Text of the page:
It’s official: Independence Day: Resurgence is kind of a dud. The belated sequel to 1996’s Independence Day finished with just $41.6 million in its opening weekend, at the low end of expectations and a number that doesn’t make the prospect of a third movie very likely (sorry, Roland Emmerich).

So what happened? A mixture of poor reviews, the absence of original star Will Smith, and a dearth of nostalgic investment in the first movie all seem likely culprits (you can read my earlier post on the factors keeping the film from likely box-office glory here), but what I’m interested in for the purposes of this article are the raw numbers, and boy are they dispiriting. Here are four grim statistics to put Resurgence’s weak performance in context.

1. It opened to lower numbers than the original Independence Day.

Despite benefitting from higher ticket prices and 3D surcharges, Resurgence still couldn’t top the opening weekend take of its 1996 predecessor, which brought in $50.2 million over its debut frame, i.e. nearly $9 million more. Here’s another number for you: the average movie ticket cost $4.42 in 1996. In 2016? $8.58. If you break it down, that means Resurgence sold about six and a half million less tickets than the original movie -- a pretty bleak number no matter how you spin it.

2. Finding Dory made over $30 million more than Resurgence -- in its second weekend.

Finding Dory, which is well on its way to becoming the highest-grossing movie of the summer (if not the entire year), positively crushed Resurgence this weekend, raking in over $73 million in its sophomore frame. The Pixar sequel's per-theater average was also head and shoulders above the sci-fi dud, raking in $17,012 per screen vs. Resurgence’s $10,226.

3. The film’s reported budget is $165 million.

With only $41.6 million in its domestic opening weekend and a likely North American take of just over $100 million, Resurgence will need to perform especially well overseas to finish in the black. On that front, it made a little over $102 million in international markets this weekend -- a decent start, but not likely to bring it anywhere near the $500 million foreign total of the first Independence Day. It's worth noting that the '96 original also debuted in a market that was much less friendly to Hollywood movies than it is today.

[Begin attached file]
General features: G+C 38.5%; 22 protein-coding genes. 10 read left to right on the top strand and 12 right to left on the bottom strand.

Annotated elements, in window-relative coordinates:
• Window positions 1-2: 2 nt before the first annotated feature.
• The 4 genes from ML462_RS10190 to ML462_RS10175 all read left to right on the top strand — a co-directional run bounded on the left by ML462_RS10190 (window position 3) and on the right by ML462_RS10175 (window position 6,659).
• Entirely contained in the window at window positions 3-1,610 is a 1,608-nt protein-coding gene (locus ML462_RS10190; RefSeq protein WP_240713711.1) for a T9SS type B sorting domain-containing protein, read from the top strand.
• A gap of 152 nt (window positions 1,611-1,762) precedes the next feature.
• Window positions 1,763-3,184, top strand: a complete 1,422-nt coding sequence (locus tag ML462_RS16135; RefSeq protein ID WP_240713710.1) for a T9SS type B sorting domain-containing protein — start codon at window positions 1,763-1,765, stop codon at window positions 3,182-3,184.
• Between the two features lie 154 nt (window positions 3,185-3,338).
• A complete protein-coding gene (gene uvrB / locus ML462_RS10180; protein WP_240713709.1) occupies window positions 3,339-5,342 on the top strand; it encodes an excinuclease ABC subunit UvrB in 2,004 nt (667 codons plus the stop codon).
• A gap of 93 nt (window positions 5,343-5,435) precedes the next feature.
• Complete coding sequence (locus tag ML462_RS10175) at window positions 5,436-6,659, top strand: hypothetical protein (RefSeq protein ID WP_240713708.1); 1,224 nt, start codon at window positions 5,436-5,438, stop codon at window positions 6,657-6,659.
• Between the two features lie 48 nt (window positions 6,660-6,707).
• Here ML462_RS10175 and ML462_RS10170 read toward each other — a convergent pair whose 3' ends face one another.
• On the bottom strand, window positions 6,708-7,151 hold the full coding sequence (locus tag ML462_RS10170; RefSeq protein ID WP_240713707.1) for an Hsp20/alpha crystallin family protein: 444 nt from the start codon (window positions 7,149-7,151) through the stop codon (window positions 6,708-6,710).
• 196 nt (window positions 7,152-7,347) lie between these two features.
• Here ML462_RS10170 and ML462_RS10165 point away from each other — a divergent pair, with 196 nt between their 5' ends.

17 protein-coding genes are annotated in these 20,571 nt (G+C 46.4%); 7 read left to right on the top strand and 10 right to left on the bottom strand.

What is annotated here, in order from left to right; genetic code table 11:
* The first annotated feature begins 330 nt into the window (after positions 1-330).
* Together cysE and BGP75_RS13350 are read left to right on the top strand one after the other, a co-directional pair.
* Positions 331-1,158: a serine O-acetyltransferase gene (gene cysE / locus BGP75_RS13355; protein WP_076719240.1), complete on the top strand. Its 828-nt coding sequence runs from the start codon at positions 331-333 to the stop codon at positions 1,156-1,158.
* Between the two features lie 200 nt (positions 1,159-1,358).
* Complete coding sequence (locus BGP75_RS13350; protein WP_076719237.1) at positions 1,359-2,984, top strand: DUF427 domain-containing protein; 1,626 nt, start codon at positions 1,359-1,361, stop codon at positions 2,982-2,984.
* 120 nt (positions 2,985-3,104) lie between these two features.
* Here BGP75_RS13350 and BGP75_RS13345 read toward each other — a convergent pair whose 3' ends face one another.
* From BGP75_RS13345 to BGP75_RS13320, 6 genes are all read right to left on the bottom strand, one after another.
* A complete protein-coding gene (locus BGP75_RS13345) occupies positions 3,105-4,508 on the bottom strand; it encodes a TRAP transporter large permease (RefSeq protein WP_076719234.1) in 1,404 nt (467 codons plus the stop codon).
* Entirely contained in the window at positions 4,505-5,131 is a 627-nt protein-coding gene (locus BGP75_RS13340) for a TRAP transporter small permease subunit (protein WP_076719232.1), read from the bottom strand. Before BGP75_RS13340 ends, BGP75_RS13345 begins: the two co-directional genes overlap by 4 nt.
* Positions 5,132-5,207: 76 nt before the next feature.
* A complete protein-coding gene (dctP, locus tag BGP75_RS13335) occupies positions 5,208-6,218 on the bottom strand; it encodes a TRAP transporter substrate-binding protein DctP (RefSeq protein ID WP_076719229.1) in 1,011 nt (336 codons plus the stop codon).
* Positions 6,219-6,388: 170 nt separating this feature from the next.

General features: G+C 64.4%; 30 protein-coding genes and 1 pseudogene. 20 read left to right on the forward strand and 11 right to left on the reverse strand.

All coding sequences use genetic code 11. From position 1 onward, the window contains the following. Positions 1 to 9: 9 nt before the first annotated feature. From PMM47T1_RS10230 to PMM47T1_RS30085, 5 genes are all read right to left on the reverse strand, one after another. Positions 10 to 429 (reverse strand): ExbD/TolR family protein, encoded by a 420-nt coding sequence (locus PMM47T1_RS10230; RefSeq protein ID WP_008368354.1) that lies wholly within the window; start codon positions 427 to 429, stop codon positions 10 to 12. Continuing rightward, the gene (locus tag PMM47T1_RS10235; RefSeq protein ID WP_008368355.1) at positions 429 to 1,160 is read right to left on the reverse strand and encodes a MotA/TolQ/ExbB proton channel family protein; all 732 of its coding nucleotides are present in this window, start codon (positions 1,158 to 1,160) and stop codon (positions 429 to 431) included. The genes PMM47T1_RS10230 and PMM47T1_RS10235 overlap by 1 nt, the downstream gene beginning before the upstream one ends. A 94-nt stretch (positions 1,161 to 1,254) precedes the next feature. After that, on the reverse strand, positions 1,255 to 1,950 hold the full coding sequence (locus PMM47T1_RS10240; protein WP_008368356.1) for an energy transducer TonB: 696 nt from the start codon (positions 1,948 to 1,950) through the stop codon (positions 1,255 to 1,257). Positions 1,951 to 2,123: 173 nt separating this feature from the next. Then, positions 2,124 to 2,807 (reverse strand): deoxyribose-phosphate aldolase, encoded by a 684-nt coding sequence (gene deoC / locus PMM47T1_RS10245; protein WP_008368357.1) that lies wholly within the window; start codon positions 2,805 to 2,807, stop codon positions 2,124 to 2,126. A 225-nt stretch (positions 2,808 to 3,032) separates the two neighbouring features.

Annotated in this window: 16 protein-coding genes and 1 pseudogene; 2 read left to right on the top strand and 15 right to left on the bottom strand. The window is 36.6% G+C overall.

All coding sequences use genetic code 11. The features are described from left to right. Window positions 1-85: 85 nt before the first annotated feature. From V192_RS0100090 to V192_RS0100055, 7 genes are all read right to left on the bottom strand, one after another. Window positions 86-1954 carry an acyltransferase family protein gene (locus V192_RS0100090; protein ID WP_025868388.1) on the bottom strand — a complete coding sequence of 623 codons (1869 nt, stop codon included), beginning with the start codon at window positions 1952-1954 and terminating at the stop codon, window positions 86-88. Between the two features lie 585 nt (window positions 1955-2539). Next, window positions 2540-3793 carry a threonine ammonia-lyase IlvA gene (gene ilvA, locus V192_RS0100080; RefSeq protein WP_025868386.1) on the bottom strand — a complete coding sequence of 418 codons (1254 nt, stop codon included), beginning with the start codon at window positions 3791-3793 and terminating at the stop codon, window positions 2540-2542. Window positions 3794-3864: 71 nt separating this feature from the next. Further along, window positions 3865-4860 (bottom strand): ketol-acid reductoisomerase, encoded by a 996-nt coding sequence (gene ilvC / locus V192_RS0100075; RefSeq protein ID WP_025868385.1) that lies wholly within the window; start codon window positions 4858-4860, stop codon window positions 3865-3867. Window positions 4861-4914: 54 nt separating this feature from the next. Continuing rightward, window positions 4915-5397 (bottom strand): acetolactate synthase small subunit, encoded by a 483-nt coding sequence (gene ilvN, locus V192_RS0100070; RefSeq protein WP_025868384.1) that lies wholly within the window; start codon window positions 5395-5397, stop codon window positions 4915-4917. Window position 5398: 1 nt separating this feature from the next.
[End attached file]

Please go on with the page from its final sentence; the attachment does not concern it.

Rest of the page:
4. It was overshadowed by the debut of a killer-shark movie starring Blake Lively.

Salt in the wound! Though Resurgence made nearly twice as much as The Shallows this weekend, the latter film performed far better than expected, bringing in over $16 million in its opening frame on a budget of just $17 million. The Jaume Collet-Serra-directed survival thriller is now being touted as a sleeper success story while Resurgence is, um, not. 

You can watch Roth's video review of the film below:

A former contributor to sites including MTV's The Backlot and Bloody-Disgusting, Chris Eggertsen worked in film development before indulging his love of pop culture writing full time. He specializes in horror, the intersection of social issues and entertainment and Howard Stern. He's on Twitter @HitFixChris.